Thu, 27 Jan 2022

16:00 - 17:00
Virtual

Learning Homogenized PDEs in Continuum Mechanics

Andrew Stuart
(Caltech)
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Abstract

Neural networks have shown great success at learning function approximators between spaces X and Y, in the setting where X is a finite dimensional Euclidean space and where Y is either a finite dimensional Euclidean space (regression) or a set of finite cardinality (classification); the neural networks learn the approximator from N data pairs {x_n, y_n}. In many problems arising in the physical and engineering sciences it is desirable to generalize this setting to learn operators between spaces of functions X and Y. The talk will overview recent work in this context.

Then the talk will focus on work aimed at addressing the problem of learning operators which define the constitutive model characterizing the macroscopic behaviour of multiscale materials arising in material modeling. Mathematically this corresponds to using machine learning to determine appropriate homogenized equations, using data generated at the microscopic scale. Applications to visco-elasticity and crystal-plasticity are given.

Thu, 13 Jan 2022

16:00 - 17:00
Virtual

Regularity structures and machine learning

Ilya Chevyrev
(Edinburgh University)
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Abstract

In many machine learning tasks, it is crucial to extract low-dimensional and descriptive features from a data set. In this talk, I present a method to extract features from multi-dimensional space-time signals which is motivated, on the one hand, by the success of path signatures in machine learning, and on the other hand, by the success of models from the theory of regularity structures in the analysis of PDEs. I will present a flexible definition of a model feature vector along with numerical experiments in which we combine these features with basic supervised linear regression to predict solutions to parabolic and dispersive PDEs with a given forcing and boundary conditions. Interestingly, in the dispersive case, the prediction power relies heavily on whether the boundary conditions are appropriately included in the model. The talk is based on the following joint work with Andris Gerasimovics and Hendrik Weber: https://arxiv.org/abs/2108.05879

Wed, 12 Jan 2022

09:00 - 10:00
Virtual

Learning and Learning to Solve PDEs

Bin Dong
(Peking University)
Further Information
Abstract

Deep learning continues to dominate machine learning and has been successful in computer vision, natural language processing, etc. Its impact has now expanded to many research areas in science and engineering. In this talk, I will mainly focus on some recent impacts of deep learning on computational mathematics. I will present our recent work on bridging deep neural networks with numerical differential equations, and how it may guide us in designing new models and algorithms for some scientific computing tasks. On the one hand, I will present some of our works on the design of interpretable data-driven models for system identification and model reduction. On the other hand, I will present our recent attempts at combining wisdom from numerical PDEs and machine learning to design data-driven solvers for PDEs and their applications in electromagnetic simulation.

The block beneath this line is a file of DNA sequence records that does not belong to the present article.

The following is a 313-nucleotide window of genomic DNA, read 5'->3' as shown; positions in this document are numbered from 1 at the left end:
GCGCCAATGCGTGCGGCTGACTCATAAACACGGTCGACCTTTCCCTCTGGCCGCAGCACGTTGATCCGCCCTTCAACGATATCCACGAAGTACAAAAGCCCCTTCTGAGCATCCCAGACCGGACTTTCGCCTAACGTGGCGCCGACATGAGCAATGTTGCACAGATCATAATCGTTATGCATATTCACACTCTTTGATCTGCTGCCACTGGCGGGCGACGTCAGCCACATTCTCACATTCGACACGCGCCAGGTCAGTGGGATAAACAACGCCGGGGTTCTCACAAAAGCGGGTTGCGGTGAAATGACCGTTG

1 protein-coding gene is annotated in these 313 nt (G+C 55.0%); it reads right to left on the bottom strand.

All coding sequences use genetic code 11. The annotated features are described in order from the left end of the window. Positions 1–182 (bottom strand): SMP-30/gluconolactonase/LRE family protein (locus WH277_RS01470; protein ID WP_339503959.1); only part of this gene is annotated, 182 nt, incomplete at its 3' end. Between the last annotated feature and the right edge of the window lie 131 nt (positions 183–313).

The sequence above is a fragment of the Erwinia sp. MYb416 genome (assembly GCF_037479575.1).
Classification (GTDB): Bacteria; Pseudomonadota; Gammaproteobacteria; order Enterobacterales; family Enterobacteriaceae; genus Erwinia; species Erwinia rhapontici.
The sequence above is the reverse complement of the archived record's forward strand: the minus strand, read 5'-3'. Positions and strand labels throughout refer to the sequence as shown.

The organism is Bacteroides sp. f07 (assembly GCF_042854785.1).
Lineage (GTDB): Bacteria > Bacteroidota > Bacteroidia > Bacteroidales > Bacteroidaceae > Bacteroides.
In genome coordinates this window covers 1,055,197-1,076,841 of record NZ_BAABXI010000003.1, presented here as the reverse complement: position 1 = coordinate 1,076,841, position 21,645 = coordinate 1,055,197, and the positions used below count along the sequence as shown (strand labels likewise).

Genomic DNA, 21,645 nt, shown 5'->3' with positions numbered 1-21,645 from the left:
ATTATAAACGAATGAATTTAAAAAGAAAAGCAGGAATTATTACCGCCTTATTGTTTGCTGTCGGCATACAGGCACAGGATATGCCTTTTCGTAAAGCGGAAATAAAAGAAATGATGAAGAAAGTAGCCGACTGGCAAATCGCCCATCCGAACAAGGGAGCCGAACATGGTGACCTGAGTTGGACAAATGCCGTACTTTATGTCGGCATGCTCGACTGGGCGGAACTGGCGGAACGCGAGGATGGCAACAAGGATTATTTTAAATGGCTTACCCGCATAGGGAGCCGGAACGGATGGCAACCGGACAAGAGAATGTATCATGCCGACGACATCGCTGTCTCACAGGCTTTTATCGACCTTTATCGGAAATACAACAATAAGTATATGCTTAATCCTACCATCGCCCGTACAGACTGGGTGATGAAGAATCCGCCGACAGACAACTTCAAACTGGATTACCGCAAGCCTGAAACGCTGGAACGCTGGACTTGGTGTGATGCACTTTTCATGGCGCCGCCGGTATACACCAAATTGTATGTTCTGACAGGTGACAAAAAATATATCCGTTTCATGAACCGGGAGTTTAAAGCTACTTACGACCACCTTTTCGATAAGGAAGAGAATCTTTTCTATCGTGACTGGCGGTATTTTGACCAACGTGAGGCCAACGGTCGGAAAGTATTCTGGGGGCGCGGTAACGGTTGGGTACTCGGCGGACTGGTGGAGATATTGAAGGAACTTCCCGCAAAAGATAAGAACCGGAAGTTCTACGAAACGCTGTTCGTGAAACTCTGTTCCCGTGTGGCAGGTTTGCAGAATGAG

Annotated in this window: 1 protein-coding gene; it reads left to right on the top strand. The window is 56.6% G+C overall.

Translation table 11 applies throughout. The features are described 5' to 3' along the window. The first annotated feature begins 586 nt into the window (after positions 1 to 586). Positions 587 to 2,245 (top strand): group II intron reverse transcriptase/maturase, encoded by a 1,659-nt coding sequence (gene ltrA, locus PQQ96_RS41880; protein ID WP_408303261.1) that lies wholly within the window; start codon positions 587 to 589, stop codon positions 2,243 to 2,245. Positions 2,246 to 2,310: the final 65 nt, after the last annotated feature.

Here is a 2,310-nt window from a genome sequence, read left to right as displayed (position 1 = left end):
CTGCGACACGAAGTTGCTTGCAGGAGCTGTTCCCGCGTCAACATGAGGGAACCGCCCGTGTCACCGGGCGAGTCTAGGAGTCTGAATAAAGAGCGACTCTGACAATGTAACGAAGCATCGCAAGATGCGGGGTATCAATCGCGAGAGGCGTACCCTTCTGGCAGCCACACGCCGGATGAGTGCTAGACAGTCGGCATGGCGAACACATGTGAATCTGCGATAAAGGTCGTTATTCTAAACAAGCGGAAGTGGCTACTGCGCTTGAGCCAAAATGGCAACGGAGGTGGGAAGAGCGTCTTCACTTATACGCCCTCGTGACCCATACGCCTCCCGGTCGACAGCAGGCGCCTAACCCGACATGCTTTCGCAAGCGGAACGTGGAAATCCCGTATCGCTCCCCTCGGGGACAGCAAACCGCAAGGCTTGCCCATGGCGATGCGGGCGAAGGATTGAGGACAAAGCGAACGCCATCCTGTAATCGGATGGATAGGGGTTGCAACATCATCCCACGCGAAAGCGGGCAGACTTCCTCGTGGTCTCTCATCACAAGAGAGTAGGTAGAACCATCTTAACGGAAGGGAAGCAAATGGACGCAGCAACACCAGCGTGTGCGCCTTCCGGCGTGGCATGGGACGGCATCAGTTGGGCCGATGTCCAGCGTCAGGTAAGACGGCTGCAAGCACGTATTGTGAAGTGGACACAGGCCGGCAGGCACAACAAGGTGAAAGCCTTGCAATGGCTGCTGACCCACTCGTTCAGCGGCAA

Thu, 14 Oct 2021

16:00 - 17:00
Virtual

Kernel-based Statistical Methods for Functional Data

George Wynne
(Imperial College London)
Further Information

ww.datasig.ac.uk/events

Abstract

Kernel-based statistical algorithms have found wide success in statistical machine learning in the past ten years as a non-parametric, easily computable engine for reasoning with probability measures. The main idea is to use a kernel to facilitate a mapping of probability measures, the objects of interest, into well-behaved spaces where calculations can be carried out. This methodology has found wide application, for example two-sample testing, independence testing, goodness-of-fit testing, parameter inference and MCMC thinning. Most theoretical investigations and practical applications have focused on Euclidean data. This talk will outline work that adapts the kernel-based methodology to data in an arbitrary Hilbert space which then opens the door to applications for functional data, where a single data sample is a discretely observed function, for example time series or random surfaces. Such data is becoming increasingly more prominent within the statistical community and in machine learning. Emphasis shall be given to the two-sample and goodness-of-fit testing problems.

Wed, 22 Sep 2021

09:00 - 10:00
Virtual

Stochastic Flows and Rough Differential Equations on Foliated Spaces

Yuzuru Inahama
(Kyushu University)
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Abstract

Stochastic differential equations (SDEs) on compact foliated spaces were introduced a few years ago. As a corollary, a leafwise Brownian motion on a compact foliated space was obtained as a solution to an SDE. In this work we construct stochastic flows associated with the SDEs by using rough path theory, which is something like a 'deterministic version' of Ito's SDE theory.